Now, this is fun. Severiano Ballesteros hits it crooked, goes and finds it under a turtle, then smacks it under a bridge, over some trees and through a second-story window, sending the golf ball to its rightful place, which is, of course, three inches from the hole. Ballesteros does this magic act twice an hour. If Houdini had a 300-yard drive, he might have been Ballesteros.
When Ed Sneed seemed the certain winner of the Master after three rounds last year, America yawned at his study in perfection and went outdoors to pitch horseshoes. As wonderful a golfer as Sneed is, a meticulous workman who putts beautifully, and as nice a fellow as he is, a bright college man whose friends love him for his quiet wit -- well, there's no easy way to say this: the Ed Sneeds give pro bowling better TV ratings than golf gets.
A word of advice here. Cancel the Sunday picnic. Tell the mother-in-law you'll see her crocuses next weekend. Put in a supply of frozen pizzas for dinner, because until the Masters ends on television Sunday you have a chance to see the beginnings of the kind of golf story that made Arnold Palmer a true American hero.
What Palmer did, Ballesteros does. If Jack Nicklaus is the best golfer ever, metronomic in his precision, Palmer was the most fun, for he came at a golf course with one thing in mind: he wanted to shoot an 18 if he could, but if some holes required two shots, well, he'd just have to hit the second shot into the cup. So from under old refrigerators in the rough, from out of the back seat of cars passing by the course, Palmer whaled away at the evil white pellet, convinced that by the might of his effort he could knock the thing in from the bank vault at the Chase Manhattan if he had to.
Through 54 holes of this Masters, Ballesteros has made only 26 pars -- which means that more than half the time he accomplisned something out of the ordinary, be it a bogey, eagle, birdie. With the putter in hand, the kid can knock them in from here to Hawaii. When he picks up the driver, that's when the fun begins, because he sometimes hits the ball dead solid sideways.
"Fairway, fairway, fairway," Ballesteros said the other day, "is boring boring, boring."
A tournament champion on four continents before he was 21, Ballesteros won the British Open last year. The most important shot of that tournament was a wedge hit from the parking lot along the 16th fairway, a shot that produced a birdie when it seemed more likely he would get run over by a frightened Bentley. Now 23, having celebrated his birthday here Wednesday, Ballesteros already has the stuff of immortals.
Not that the American pros are ready to admit it. The kid from Spain is a darkly handsome conquistador with shoulders a matador would love to put in a suit of lights. Ballesteros transmits awesome power through his clubs with hands large enough to hold 11 golf balls in each. In his every sure movement, his every purposeful stride, his every beguiling smile dazzling in a nut-brown face under gleaming black hair -- anyone with eyes to see knows Severiano Ballesteros has the right stuff to transfix man and woman alike with his magic act.
Americans have no eyes.
Jack Newton thinks so, anyway. Newton is an Australian who is in third place here, eight shots behind his fellow alien, Ballesteros. Now in his fifth season on the American tour, Newton says he sees jealousy and resentment of the kid from Spain.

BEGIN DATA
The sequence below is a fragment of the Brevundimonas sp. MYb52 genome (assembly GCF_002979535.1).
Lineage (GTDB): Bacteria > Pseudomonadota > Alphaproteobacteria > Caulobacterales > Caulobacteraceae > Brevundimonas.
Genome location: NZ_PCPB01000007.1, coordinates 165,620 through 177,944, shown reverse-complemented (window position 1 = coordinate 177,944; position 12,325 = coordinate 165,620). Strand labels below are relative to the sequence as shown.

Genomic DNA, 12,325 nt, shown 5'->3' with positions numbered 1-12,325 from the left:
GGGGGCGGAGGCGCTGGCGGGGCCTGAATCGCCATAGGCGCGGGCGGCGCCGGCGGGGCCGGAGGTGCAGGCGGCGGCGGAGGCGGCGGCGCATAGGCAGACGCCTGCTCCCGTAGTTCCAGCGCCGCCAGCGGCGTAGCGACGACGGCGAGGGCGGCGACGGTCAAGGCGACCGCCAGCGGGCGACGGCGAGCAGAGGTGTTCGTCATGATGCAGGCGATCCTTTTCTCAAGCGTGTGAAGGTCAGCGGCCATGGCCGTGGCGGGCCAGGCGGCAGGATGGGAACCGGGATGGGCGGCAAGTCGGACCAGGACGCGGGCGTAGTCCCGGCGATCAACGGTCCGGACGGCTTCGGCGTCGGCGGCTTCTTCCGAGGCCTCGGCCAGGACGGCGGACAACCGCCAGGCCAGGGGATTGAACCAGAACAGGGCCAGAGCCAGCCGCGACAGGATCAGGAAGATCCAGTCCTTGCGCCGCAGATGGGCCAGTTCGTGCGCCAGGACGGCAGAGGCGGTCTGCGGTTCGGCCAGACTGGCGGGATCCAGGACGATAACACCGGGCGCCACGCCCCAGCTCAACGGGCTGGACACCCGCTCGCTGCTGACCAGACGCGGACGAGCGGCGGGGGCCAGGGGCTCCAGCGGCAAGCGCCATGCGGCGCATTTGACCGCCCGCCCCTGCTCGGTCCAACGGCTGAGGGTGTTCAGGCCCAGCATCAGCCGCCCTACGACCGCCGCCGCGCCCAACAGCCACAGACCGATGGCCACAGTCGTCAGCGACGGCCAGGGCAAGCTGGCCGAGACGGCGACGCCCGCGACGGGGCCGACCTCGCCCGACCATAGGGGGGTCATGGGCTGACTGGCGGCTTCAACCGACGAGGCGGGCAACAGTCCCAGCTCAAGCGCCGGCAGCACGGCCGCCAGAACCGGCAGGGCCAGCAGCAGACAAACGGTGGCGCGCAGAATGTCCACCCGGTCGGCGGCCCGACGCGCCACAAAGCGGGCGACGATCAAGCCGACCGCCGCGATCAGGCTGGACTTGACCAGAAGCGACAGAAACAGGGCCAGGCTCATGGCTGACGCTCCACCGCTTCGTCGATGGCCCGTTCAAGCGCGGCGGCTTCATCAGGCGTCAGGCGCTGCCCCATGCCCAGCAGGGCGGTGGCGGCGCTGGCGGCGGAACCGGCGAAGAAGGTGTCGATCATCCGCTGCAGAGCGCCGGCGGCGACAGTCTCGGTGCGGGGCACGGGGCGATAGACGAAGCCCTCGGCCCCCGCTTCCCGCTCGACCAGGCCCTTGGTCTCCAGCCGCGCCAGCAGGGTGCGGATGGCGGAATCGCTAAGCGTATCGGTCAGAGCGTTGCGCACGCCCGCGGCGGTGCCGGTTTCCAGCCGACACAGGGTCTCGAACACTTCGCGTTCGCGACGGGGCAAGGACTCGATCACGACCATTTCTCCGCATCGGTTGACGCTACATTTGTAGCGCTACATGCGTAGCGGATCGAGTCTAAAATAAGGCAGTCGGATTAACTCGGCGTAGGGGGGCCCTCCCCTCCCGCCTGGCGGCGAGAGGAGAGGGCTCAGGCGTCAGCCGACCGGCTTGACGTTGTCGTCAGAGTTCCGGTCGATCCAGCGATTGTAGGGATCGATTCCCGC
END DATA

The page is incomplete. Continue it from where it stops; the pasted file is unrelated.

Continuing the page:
"They're saying things like they think Seve is lucky," Newton said, biting off the words. "They think he was lucky to win the Greensboro Open (in 1978 ), lucky to win the British Open, lucky to be doing so well here.
'The guy's been 'lucky' too often. Seve is for real. The guy's a superstar. The American press is the same. They have been too severe on him."
The current issue of Golf Magazine carries an article in which several American pros discuss the obvious (to them) weaknesses of the Ballesteros method. They say he drives wildly, he cannot play the tough courses with rough, the U.S. Open-type courses. As all mediocre putters do, they take shots at Ballesteros as if his magic putting was a sin against nature or, at least, a transgression against the purity of the golf swing.
Perhaps the American pros believe that piffwaddle. Perhaps, too, they are miffed that after his British Open victory, Ballesteros chose to pass up the PGA tournament just as he has chosen to pass up an invitation to become a full-time PGA member without going through the qualifying school that all others must face.
Whatever it is, Seve Ballesteros doesn't like it. He doesn't like the mood of the American touring pros.
"They don't talk much," he said simply, a shy kid who measures his distance from home in how many hours it takes to fly to his father's house ("I am 15 hours from my father"). "They're really concentrating on their games. Sometimes, they don't talk. It's a little bit funny.
"In Europe, we have a fiesta every week. Everybody is happy. Here it is big money . . ."
A disarming smile.
". . . And money is money. It is more hard over here. More tension."
The Spanish have a word for Ballesteros. Destino . The purpose for which a man is born. The nap of a man's life. As surely as a Ballesteros putt finds the cup, so too will Seve find his fate. "He had a love of golf you could almost touch," said his brother, Manuel. "Without a club in his hand he was a man with no legs. It was a part of him. Without it he did not exist."
"Let me tell you something," Seve Ballesteros said after he won the British Open." In my destino there are many wins to come."
One comes Sunday.